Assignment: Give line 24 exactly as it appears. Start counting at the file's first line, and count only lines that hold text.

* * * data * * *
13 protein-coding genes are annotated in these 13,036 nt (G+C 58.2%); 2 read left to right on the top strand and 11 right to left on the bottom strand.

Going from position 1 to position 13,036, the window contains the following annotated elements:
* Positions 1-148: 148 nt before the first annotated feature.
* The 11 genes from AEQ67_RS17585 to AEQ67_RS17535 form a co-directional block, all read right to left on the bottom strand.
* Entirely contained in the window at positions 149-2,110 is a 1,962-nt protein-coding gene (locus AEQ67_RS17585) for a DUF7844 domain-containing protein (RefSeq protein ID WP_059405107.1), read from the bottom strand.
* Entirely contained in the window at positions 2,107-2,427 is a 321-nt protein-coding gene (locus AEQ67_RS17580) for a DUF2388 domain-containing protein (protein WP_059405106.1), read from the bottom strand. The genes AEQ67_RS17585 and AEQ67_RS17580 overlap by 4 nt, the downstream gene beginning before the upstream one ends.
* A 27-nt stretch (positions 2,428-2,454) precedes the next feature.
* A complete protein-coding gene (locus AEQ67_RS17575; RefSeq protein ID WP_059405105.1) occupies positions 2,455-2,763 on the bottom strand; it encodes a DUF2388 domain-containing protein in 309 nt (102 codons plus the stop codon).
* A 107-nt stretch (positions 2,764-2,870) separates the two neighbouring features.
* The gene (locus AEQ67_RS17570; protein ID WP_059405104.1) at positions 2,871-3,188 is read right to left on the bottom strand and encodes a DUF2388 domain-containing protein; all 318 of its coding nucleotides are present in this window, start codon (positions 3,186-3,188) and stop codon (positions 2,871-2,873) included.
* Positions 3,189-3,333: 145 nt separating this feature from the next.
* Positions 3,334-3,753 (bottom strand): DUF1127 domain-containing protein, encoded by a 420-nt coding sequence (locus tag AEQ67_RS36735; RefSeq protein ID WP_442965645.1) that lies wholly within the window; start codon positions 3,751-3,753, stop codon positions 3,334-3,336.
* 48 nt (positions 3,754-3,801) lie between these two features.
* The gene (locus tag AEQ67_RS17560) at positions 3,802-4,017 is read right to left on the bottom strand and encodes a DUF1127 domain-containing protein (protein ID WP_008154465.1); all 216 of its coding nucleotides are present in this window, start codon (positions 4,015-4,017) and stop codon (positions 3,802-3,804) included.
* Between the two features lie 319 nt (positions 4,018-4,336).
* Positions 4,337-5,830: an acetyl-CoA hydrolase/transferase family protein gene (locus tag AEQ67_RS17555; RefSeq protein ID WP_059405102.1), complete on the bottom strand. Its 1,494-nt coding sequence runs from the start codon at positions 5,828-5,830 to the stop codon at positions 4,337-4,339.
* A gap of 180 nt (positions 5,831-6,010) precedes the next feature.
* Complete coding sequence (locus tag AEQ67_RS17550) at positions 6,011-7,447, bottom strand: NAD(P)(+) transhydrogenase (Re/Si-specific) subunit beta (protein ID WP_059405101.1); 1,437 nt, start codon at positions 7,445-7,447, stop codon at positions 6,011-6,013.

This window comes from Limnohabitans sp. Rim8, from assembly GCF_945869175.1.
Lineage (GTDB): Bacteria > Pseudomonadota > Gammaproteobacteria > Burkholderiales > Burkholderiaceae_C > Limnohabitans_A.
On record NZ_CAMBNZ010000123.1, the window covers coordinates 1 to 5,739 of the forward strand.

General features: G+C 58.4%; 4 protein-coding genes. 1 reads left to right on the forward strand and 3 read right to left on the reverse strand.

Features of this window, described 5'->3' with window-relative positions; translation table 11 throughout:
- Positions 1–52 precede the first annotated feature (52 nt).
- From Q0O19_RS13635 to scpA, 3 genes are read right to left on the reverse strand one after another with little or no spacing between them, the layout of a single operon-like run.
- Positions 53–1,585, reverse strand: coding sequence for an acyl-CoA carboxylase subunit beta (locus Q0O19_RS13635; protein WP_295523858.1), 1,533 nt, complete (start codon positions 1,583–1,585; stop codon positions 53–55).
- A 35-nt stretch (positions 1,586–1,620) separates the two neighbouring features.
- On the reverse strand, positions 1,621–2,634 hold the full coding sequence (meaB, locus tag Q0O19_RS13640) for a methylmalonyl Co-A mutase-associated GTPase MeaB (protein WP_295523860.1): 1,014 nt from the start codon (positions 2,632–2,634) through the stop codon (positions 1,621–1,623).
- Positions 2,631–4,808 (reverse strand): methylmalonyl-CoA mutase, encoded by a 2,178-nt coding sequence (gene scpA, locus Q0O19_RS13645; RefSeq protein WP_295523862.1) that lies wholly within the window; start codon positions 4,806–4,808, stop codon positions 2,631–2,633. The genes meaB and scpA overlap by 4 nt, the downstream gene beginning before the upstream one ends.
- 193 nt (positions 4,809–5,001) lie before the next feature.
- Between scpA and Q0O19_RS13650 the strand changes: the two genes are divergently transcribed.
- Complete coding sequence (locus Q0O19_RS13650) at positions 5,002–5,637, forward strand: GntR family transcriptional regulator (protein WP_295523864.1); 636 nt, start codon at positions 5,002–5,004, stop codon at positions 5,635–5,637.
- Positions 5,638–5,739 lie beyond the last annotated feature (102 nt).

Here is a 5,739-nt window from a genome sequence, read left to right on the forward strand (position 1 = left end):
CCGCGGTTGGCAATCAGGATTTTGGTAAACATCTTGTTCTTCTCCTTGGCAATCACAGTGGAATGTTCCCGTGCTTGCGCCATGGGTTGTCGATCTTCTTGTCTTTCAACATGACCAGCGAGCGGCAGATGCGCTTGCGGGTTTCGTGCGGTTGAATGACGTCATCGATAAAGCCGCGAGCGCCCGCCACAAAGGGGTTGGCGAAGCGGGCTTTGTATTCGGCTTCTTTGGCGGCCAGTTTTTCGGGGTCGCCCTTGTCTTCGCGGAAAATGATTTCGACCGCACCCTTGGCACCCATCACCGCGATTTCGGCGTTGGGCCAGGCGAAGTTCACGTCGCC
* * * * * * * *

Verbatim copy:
- Positions 1–52 precede the first annotated feature (52 nt).